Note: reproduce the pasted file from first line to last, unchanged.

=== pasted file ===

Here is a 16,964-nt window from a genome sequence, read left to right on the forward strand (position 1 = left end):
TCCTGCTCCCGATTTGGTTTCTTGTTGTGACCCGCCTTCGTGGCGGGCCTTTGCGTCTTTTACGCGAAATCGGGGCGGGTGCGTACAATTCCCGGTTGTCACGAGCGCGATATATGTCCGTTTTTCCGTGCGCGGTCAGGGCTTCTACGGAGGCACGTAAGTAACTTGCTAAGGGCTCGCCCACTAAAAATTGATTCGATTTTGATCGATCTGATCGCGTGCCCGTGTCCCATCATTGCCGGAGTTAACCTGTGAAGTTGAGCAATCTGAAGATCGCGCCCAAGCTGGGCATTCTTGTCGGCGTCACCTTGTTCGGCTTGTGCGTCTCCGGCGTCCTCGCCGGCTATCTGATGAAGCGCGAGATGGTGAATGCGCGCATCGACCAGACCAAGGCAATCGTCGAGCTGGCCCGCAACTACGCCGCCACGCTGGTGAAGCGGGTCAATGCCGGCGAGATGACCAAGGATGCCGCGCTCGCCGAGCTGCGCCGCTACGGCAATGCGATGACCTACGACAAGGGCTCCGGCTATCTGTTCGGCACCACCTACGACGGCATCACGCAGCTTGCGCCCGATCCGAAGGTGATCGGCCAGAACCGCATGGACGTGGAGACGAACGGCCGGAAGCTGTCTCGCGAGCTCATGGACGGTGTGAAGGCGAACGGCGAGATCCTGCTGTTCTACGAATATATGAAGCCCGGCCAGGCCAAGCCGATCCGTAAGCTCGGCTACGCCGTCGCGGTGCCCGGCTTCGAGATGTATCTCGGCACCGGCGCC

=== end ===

Here is a 16,964-nt window from a genome sequence, read left to right on the forward strand (position 1 = left end):
TCCTGCTCCCGATTTGGTTTCTTGTTGTGACCCGCCTTCGTGGCGGGCCTTTGCGTCTTTTACGCGAAATCGGGGCGGGTGCGTACAATTCCCGGTTGTCACGAGCGCGATATATGTCCGTTTTTCCGTGCGCGGTCAGGGCTTCTACGGAGGCACGTAAGTAACTTGCTAAGGGCTCGCCCACTAAAAATTGATTCGATTTTGATCGATCTGATCGCGTGCCCGTGTCCCATCATTGCCGGAGTTAACCTGTGAAGTTGAGCAATCTGAAGATCGCGCCCAAGCTGGGCATTCTTGTCGGCGTCACCTTGTTCGGCTTGTGCGTCTCCGGCGTCCTCGCCGGCTATCTGATGAAGCGCGAGATGGTGAATGCGCGCATCGACCAGACCAAGGCAATCGTCGAGCTGGCCCGCAACTACGCCGCCACGCTGGTGAAGCGGGTCAATGCCGGCGAGATGACCAAGGATGCCGCGCTCGCCGAGCTGCGCCGCTACGGCAATGCGATGACCTACGACAAGGGCTCCGGCTATCTGTTCGGCACCACCTACGACGGCATCACGCAGCTTGCGCCCGATCCGAAGGTGATCGGCCAGAACCGCATGGACGTGGAGACGAACGGCCGGAAGCTGTCTCGCGAGCTCATGGACGGTGTGAAGGCGAACGGCGAGATCCTGCTGTTCTACGAATATATGAAGCCCGGCCAGGCCAAGCCGATCCGTAAGCTCGGCTACGCCGTCGCGGTGCCCGGCTTCGAGATGTATCTCGGCACCGGCGCC